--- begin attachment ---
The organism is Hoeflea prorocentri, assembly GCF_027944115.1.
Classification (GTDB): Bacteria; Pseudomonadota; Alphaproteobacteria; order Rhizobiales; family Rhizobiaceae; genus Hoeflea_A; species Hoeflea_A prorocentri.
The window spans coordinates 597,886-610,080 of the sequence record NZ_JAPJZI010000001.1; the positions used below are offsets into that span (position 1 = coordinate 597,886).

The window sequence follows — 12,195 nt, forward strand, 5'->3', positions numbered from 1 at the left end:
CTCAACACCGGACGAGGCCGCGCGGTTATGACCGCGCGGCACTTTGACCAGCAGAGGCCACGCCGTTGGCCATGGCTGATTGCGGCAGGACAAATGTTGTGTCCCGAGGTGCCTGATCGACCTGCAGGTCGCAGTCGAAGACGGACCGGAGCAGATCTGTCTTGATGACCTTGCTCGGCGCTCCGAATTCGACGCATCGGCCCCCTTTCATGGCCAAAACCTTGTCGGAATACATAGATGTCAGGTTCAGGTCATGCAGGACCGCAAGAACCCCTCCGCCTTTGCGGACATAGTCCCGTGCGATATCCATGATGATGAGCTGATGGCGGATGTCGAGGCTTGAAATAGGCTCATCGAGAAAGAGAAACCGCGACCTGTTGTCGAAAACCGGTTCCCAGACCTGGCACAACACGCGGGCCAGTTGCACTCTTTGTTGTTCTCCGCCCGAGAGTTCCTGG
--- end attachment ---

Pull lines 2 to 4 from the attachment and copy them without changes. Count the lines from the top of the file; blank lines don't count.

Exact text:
Classification (GTDB): Bacteria; Pseudomonadota; Alphaproteobacteria; order Rhizobiales; family Rhizobiaceae; genus Hoeflea_A; species Hoeflea_A prorocentri.
The window spans coordinates 597,886-610,080 of the sequence record NZ_JAPJZI010000001.1; the positions used below are offsets into that span (position 1 = coordinate 597,886).

The window sequence follows — 12,195 nt, forward strand, 5'->3', positions numbered from 1 at the left end: